The Mountain Laurel
The Journal of Mountain Life

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from the
Heart of the Blue Ridge

The Mail Box - January, 1987

Issue: January, 1987

Dear Readers,
We would like to thank the many readers of The Mountain Laurel who sent us Christmas cards this year. We appreciate your warmth in reaching out to us. It confirms our opinion that our readers are more than subscribers, but a big "family" of sorts, stretching out across the country. We have only to look at the stack of Christmas cards to know it. We sat them up on the mantle above the fireplace, on our desks, and taped them to the walls where each and every one could be seen. Regardless of what we are led to believe about how impersonal the world has become, there are plenty of good, warm, loving, caring people out there, our readers are proof!

Susan Thigpen, Editor

Dear Ms. Thigpen,
I am renewing my subscription to The Mountain Laurel and also am sending in a gift subscription for my brother, Donald Scott, Jr. whose birthday is Christmas Day.

I'm sure he will enjoy it as much as I have the past two years. Somehow you manage to capture the essence of the life in the mountains of Southwest Virginia. Reading it makes the years melt away and we are children again, roaming the fields and cold rocky streams near Stuart, or listening to the old folks tell of their experiences.

My favorite stories are those by John H. Yeatts, especially when he mentions that Scott family of Meadows of Dan, Va. Simon Scott, the tanner, was my father's uncle so you can imagine how I appreciated Mr. Yeatts' article in the November issue "The View From The Concord Tree."

Keep up the good work and have a blessed holiday season.


N. S. Cornwell
Fort Myers, Fl. 33901

Dear Ms. Susan Thigpen,
Recently I've received a copy of The Mountain Laurel newspaper sent by a relative (Uncle) that resides in Winston-Salem, NC. I'm impressed by the down-home, humorous, human interest stories and articles. Sure it can be said that during times as we now live "Relax With The Mountain Laurel" it's good medicine.

My status these days is that of a retired rural letter carrier with twenty eight years of Federal Service. Now that I've said that, perhaps I can go on and say that I was partly reared in the Danville, Va. area. Attended the old Stonewall Jackson Grammar School, The Epworth Orphanage School and another newer school the name has long left my memory. Those were the days (1930's) when Danville still had its electric street cars. They were romantic easy living days. No one had very much money, but we had one another and the rewards from our relationship with each other have lasted a life time.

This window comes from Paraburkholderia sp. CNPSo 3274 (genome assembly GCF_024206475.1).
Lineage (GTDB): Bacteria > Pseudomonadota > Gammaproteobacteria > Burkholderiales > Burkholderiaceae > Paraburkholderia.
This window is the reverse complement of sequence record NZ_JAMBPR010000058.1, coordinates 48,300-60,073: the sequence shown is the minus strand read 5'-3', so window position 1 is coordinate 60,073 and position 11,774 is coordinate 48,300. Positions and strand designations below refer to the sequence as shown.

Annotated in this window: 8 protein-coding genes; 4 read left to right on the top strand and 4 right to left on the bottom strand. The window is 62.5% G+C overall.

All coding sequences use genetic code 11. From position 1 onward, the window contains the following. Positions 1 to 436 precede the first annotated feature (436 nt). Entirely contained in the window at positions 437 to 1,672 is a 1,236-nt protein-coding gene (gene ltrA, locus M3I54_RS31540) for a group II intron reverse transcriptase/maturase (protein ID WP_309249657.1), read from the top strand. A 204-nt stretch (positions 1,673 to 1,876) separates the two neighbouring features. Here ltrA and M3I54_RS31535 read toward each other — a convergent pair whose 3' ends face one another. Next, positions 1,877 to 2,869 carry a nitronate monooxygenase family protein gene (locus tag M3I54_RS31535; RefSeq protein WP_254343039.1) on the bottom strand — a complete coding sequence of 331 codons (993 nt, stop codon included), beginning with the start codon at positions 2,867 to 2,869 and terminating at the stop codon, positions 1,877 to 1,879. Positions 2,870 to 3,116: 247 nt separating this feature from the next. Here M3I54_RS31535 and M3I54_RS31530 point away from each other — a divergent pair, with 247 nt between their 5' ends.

My two sisters and I were the step children of a Mr. John Saunders Gilbert. A very delightful, considerate Christian gentlemen. My step-father had founded and chartered "The Church Of The Living God." He was a very devout, hardworking steward who contributed unselfishly of his railroad salary. An employee of the D & W Railroad. (commonly known as the "Dick and Willie") for some 40 years. To establish and build churches of that day and time required much humility on our family. Regrettably so we had our step-father for a very brief period, however because of his involvement in our lives, the period of five years appeared to be many years longer. His Christian morals and ethics have remained with me a life time.

John S. Gilbert was born 1870-71 and died 1940-41 in Danville, Va. buried on or near the old "Rose-Hill" Plantation in the family cemetery. His parents Lorenzo Dowell (Dow) and Violet Ann Handy Gilbert were of the Patrick County, Virginia area. Dow was born 3 October, 1834, Violet Ann was born June 1842. I understand they are buried within the county.

Not being blood related my sister and I came to love and appreciate our stepfather and his sons and daughters by his first wife Lemma D. Jefferson 1877- 1934 their sons and daughters are probably deceased by now but there would be lots of grand and great-grand children in the area of Patrick and Rockingham Counties. (Virginia) Lorenzo Dowell Gilbert was of the Primitive Baptist Faith.

After retirement in 1977 a long "put off" idea finally developed and came into a full-blown hobby of the search for our roots. Therefore I can appreciate your genealogy section. Hopefully this section will continue to grow and that the readers will take full advantage of the "goodies" found here. I'd welcome and respond to any and all correspondence.


W. F. Blackman
3229 Murphy Mill Rd.
Dothan, AL 36303

Dear Susan,
I wonder if any readers could send in the complete words to the song "Mountain Laurel" (a real pretty song).


Bill Dix
Blairs, VA

Dear Mr. Dix,
The song, "Mountain Laurel", was written by Randall Hylton. While we don't have the complete words to send to you, you may write to Mr. Hylton at, P.O. Box 24533, Nashville, TN 37202-4533. He sells cassette tapes. "Mountain Laurel" is on his tape, "Music from America's Heartland". It is $5.00 for the tape plus $1.50 for postage and Handling.

Susan Thigpen, Editor

My renewal check is enclosed. Right now we are "arm chair travelers," and we have traveled all your Backroads. One of the nicest "someday wishes," would be to really travel them.

Thank you for such beautiful reading material. I share my paper with several shut-in's, so it brings pleasure to quite a few. Wishing you all a Blessed Thanksgiving.

N. Jenkins
Winchester, Va.